Nancy’s customer, who probably
has another job by this time, bor
rows from another finance company
to repay the first, borrows again to
repay the second, borrows again to
repay all the monthly bills, and soon
I get some
fabricated food tests
United Press International
WASHINGTON — “Steaks” made of soybeans instead of beef
could be a common feature of the future American diet. But before
that happens, congressional researchers say, the nutrititional implica
tions should be studied.
The Office of Technology Assessment, an arm of Congress that
studies the impact of technology on people’s lives, has taken a broad
look at how modem food marketing technologies will affect future
Food specialists at OTA said they believe the most significant
technological change described in their 88-page study is the impact of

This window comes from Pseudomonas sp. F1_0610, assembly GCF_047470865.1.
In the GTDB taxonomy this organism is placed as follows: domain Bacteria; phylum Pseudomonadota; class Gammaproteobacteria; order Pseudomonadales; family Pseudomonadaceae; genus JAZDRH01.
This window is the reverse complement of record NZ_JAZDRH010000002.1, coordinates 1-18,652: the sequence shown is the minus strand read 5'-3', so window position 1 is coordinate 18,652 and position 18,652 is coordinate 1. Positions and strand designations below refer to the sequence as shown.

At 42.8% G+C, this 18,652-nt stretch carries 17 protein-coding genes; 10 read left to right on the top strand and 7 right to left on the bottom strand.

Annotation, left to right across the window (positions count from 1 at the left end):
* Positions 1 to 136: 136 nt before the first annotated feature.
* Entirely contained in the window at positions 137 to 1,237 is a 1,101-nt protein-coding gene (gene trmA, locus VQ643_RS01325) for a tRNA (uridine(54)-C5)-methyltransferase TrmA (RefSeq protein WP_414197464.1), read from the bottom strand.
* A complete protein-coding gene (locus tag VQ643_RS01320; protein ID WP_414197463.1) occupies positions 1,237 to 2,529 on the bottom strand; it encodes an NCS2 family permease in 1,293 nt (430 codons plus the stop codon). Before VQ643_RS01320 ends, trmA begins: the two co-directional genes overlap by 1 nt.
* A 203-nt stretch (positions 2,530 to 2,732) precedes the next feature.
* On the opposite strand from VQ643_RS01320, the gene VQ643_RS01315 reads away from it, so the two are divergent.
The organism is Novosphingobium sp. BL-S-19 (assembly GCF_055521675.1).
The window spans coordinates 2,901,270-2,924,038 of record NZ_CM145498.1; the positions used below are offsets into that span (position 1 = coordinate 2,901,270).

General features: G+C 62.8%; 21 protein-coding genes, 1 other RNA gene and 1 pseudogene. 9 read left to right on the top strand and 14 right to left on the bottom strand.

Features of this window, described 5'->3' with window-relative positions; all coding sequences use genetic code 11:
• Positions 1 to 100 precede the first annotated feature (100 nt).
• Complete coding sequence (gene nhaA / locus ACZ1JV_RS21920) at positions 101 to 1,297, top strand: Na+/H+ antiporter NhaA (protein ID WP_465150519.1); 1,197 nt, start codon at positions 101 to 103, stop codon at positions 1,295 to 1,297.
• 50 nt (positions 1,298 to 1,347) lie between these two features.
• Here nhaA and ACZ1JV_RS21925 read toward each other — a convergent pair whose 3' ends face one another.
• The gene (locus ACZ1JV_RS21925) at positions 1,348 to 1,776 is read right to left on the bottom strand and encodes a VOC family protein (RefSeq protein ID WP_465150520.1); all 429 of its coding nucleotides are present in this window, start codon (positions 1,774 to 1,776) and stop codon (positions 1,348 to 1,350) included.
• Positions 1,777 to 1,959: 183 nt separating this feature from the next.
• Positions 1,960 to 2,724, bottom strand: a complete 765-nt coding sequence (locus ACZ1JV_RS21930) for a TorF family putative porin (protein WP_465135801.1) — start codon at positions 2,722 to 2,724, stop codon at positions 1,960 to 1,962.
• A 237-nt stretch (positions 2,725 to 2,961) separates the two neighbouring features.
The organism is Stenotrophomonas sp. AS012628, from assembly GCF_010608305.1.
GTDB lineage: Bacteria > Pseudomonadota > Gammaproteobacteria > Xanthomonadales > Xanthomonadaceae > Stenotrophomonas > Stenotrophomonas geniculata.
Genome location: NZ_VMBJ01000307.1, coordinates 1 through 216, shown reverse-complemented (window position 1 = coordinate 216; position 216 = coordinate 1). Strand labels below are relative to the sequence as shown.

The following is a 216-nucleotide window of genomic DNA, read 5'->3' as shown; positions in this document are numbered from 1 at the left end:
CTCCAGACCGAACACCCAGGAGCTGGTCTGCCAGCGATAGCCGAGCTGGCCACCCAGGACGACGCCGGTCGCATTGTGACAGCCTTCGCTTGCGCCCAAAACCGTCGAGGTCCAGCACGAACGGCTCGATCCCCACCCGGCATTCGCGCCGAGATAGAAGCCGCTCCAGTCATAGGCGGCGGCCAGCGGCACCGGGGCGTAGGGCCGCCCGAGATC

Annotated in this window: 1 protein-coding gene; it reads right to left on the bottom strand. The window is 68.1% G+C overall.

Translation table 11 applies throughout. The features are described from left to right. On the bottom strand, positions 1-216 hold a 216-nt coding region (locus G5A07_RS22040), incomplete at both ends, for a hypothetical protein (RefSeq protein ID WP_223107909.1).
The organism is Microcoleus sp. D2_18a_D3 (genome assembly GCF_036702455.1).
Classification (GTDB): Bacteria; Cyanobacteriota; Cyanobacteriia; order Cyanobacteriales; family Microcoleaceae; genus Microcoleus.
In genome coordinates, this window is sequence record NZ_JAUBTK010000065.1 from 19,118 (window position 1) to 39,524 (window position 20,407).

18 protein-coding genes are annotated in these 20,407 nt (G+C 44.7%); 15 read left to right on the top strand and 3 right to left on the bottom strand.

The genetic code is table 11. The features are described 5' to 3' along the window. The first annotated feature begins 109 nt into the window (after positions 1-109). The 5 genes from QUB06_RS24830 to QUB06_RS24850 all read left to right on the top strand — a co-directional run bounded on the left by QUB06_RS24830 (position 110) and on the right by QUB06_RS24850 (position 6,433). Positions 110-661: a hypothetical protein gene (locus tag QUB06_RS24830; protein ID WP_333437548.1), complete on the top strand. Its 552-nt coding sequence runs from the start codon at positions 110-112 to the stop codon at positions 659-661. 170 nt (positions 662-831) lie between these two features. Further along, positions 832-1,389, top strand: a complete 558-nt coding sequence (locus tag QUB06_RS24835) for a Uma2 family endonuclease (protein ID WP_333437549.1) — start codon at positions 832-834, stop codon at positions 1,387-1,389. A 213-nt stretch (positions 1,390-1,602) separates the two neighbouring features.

engineered or fabricated foods on the human diet.
Fabricated foods are being used as substitutes for common foods or
Substitutes include non-dairy coffee whiteners, soybeans, fabri
cated breakfast sausages, ham and steaks made from vegetable pro
tein and imitation cheese, whipped toppings and egg substitutes
made from vegetable oils.
Sales of fabricated foods totaled more than $6 billion in 1972 and
are expected to reach $11 billion in 1980.
“People don’t realize the tremendous impact that that is going to
have on our society,” said J.B. Cordaro, who headed the food
technology research effort.
Some fabricated foods may not provide adequate levels of vitamins
and minerals, he said.
Cordaro said substitute foods could be used for infant formulas and
for pregnant women without knowing the effects.